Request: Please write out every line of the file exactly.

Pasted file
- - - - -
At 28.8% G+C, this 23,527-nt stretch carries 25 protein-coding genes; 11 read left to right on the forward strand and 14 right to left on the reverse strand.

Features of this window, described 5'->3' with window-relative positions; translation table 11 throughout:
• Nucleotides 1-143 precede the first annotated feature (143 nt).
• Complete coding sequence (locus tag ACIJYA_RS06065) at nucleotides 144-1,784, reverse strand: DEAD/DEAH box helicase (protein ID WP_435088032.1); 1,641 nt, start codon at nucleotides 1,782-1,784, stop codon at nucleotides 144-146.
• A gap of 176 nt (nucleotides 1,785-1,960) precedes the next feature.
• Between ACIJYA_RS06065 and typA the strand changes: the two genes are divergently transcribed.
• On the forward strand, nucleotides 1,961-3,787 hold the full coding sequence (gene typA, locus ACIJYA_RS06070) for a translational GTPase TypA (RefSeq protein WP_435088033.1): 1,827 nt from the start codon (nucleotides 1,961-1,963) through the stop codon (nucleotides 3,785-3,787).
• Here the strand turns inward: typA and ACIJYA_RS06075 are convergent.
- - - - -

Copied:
At 28.8% G+C, this 23,527-nt stretch carries 25 protein-coding genes; 11 read left to right on the forward strand and 14 right to left on the reverse strand.

Features of this window, described 5'->3' with window-relative positions; translation table 11 throughout:
• Nucleotides 1-143 precede the first annotated feature (143 nt).
• Complete coding sequence (locus tag ACIJYA_RS06065) at nucleotides 144-1,784, reverse strand: DEAD/DEAH box helicase (protein ID WP_435088032.1); 1,641 nt, start codon at nucleotides 1,782-1,784, stop codon at nucleotides 144-146.
• A gap of 176 nt (nucleotides 1,785-1,960) precedes the next feature.
• Between ACIJYA_RS06065 and typA the strand changes: the two genes are divergently transcribed.
• On the forward strand, nucleotides 1,961-3,787 hold the full coding sequence (gene typA, locus ACIJYA_RS06070) for a translational GTPase TypA (RefSeq protein WP_435088033.1): 1,827 nt from the start codon (nucleotides 1,961-1,963) through the stop codon (nucleotides 3,785-3,787).
• Here the strand turns inward: typA and ACIJYA_RS06075 are convergent.